Thursday, January 19, 2012

Shine by Lauren Myracle

Publisher: Amulet Books 
Pages: 376
Series or Stand Alone: Stand Alone
SummaryWhen her best guy friend falls victim to a vicious hate crime, sixteen-year-old Cat sets out to discover who in her small town did it. Richly atmospheric, this daring mystery mines the secrets of a tightly knit Southern community and examines the strength of will it takes to go against everyone you know in the name of justice. 
Against a backdrop of poverty, clannishness, drugs, and intolerance, Myracle has crafted a harrowing coming-of-age tale couched in a deeply intelligent mystery. Smart, fearless, and compassionate, this is an unforgettable work from a beloved author.

I read this book for three reasons. The first was that I became curious about the book when the whole Chime/Shine debacle went down and #isupportSHINE became the battle cry of the young adult community. The second was that my only experience with Lauren Myracle's writing was the ttyl series (which I still have yet to finish, even though it's been like six and a half years) and I was curious about such a serious topic from someone who wrote practically neon colored books. Thirdly, it was picked for January's mini book club book with my sister's work friends, along with The Future of Us.
When her old friend Patrick is nearly beaten to death and the local authorities declare it the work of unfriendly out-of-towners, Cat decides to go after his attacker herself. Cat begins to question the town, this questioning often met with evasive answers and veiled threats. Along with the help of a previously insulting college boy, Cat discovers a huge crystal meth problem within the town, along with a few other secrets, both negative and positive, about her friends and loved ones. Cat must push through violent intimidation and pain in order to uncover the mystery of Patrick's appearance and feel safe again in her town.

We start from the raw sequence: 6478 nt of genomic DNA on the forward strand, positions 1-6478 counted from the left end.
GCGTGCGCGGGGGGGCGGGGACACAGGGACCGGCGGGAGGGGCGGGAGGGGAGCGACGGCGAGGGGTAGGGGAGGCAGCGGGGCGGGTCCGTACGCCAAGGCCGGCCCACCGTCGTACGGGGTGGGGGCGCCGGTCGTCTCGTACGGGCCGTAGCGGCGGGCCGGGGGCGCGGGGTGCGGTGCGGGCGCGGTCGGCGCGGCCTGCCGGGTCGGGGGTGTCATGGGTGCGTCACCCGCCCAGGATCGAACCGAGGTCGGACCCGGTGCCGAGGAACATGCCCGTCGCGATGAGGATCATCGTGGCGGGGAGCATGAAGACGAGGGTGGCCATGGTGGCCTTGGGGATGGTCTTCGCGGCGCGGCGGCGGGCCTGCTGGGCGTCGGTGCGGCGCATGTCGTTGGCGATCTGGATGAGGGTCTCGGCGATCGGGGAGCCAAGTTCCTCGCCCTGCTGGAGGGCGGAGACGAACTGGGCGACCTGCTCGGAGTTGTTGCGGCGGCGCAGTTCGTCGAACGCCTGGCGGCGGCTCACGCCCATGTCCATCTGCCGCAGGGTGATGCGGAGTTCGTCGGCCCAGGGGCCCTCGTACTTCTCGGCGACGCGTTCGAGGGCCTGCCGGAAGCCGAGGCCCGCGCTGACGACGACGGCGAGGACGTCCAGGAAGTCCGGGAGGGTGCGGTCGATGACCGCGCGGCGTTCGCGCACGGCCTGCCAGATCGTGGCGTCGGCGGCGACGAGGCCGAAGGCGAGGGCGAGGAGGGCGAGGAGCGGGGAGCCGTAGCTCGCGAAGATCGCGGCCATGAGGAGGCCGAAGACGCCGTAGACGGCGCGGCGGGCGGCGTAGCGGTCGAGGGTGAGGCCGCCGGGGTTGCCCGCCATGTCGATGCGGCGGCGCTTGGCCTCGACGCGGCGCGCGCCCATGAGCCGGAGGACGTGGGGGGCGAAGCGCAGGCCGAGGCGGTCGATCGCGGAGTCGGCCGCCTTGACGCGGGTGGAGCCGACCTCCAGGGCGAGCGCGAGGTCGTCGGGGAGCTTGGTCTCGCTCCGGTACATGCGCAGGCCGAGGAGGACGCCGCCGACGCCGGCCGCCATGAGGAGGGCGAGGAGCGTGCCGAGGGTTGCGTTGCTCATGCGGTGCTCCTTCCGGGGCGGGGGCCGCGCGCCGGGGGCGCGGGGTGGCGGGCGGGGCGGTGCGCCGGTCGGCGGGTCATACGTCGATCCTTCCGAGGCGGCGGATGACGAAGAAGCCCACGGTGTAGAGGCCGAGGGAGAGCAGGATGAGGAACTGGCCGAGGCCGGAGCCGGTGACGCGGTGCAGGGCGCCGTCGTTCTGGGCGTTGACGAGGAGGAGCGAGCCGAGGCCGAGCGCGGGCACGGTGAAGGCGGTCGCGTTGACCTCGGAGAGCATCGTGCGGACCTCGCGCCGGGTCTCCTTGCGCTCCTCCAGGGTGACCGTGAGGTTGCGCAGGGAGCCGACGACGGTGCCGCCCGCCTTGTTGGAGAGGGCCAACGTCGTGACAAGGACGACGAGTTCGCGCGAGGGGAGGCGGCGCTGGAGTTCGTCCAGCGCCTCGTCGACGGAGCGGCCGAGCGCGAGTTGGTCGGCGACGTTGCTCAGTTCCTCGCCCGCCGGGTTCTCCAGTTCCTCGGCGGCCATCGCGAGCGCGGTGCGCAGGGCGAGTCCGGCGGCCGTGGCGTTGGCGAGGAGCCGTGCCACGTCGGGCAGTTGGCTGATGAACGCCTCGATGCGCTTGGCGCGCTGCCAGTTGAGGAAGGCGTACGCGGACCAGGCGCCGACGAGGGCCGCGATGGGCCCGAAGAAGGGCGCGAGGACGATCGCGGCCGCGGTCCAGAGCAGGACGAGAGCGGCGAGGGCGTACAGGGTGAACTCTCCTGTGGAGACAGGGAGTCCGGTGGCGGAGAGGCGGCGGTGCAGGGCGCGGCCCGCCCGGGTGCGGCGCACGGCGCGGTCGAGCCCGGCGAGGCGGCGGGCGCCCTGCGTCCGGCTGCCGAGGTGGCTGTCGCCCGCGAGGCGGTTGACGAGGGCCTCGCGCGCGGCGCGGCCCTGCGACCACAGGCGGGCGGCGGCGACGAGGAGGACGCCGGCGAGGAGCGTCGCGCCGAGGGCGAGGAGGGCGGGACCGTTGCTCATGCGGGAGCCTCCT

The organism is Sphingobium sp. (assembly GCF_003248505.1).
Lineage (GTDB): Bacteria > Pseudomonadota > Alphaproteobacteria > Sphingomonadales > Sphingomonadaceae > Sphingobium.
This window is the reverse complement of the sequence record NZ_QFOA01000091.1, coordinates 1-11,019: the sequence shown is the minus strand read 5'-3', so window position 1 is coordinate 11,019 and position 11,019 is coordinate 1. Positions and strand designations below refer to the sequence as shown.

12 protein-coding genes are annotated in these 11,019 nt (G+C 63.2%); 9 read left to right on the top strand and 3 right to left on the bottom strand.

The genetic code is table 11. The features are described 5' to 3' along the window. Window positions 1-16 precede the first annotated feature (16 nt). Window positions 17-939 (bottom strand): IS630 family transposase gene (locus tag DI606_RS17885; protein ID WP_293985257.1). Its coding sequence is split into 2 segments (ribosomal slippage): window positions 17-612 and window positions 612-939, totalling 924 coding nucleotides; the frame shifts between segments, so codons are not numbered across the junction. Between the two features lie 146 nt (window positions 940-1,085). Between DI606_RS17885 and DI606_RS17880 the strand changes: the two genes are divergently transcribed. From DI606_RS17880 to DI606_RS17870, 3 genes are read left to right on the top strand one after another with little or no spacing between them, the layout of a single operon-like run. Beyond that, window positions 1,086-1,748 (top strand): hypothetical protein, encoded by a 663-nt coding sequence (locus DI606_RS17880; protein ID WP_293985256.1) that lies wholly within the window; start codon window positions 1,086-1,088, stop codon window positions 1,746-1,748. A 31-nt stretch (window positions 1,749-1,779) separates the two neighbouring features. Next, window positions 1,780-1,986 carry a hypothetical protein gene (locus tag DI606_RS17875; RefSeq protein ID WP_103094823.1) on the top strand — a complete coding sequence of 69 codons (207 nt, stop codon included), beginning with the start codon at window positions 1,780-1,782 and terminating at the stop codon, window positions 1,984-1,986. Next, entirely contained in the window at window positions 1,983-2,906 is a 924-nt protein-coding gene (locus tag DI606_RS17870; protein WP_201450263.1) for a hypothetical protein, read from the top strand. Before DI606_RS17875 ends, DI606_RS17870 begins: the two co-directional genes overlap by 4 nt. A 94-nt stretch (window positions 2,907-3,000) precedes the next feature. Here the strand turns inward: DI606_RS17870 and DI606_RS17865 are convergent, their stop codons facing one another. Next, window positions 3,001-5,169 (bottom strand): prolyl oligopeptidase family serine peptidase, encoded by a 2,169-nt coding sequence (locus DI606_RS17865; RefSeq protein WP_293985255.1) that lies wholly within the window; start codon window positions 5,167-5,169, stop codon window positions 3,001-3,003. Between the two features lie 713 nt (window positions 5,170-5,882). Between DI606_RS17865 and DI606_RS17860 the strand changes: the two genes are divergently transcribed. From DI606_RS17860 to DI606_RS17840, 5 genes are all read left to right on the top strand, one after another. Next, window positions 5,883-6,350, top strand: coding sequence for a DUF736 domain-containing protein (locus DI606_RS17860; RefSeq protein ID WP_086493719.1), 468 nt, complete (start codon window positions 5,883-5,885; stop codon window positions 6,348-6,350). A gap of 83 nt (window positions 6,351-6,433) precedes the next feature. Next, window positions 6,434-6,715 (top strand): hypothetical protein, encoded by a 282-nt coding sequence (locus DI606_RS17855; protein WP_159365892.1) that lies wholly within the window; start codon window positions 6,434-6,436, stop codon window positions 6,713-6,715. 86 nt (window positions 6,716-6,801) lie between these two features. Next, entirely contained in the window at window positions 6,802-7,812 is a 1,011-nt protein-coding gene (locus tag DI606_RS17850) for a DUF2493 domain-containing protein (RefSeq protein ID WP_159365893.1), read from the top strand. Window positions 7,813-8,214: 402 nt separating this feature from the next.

This book was just as great as it was promised to be. Cat was a force to be reckoned with. She demonstrated great determination in trying to find Patrick's attacker, never backing down even when met with resistance and outright threats. Cat is the person that other characters should aspire to be--especially because she isn't perfect. The reason she tries so hard to find Patrick is because she had spent so much time hiding from everyone in her life. After the traumatic incident with Tommy, the withdrew into the background of everything, leaving Patrick to fend for himself against the prejudices of the whole town, and she felt guilt for it.
The portrayal of the stagnant, decaying Southern town was chilling. For a second I questioned the time period; the backwoods settings and judgmental attitudes made it seems like the events of this story could have easily happened sixty years ago. The setting made Cat's situation all the more dangerous--when local authority figures insist on ignoring the truth and the townspeople who have known her their whole life become rather unfriendly, Cat is very lucky that she isn't seriously harmed in the process.
I enjoyed the manner in which the story was told--Myracle doesn't just line up Cat's entire backstory and then present events--she toys with the explanation. Cat's past is given in tiny bursts of memory, leading up to the important memory that altered her entire life and her relationships with everyone around her that is revealed close to the end of the story. Myracle doesn't play a simple game, and I respect her for that.
Also, I learned a surprising amount about crystal meth in this book. This includes the actual meaning of the term "chasing the dragon," which my friend and I had been curious about since they used it on Gilmore Girls years ago (we could have just looked it up on the interwebs, but what fun is that?). For anyone interested it means burning the drug and inhaling the fumes. My friend and I have decided that we are going to keep using the phrase the way in which we used to. This means that "chasing the dragon" is a euphemism for someone kind of drifting along without a path in life. May be confusing for those that actually know what it means. Whatever, I digress.
Lauren Myracle took on a serious topic in writing Shine. The mystery of Patrick's attack was well constructed, if not entirely unpredictable. Cat is a strong, emotionally damaged protagonist that throws herself entirely into discovering her former best friend's attacker. Definitely recommended--it's a young adult read that definitely should not be missed.

Rating: 4.5 - extremely good.

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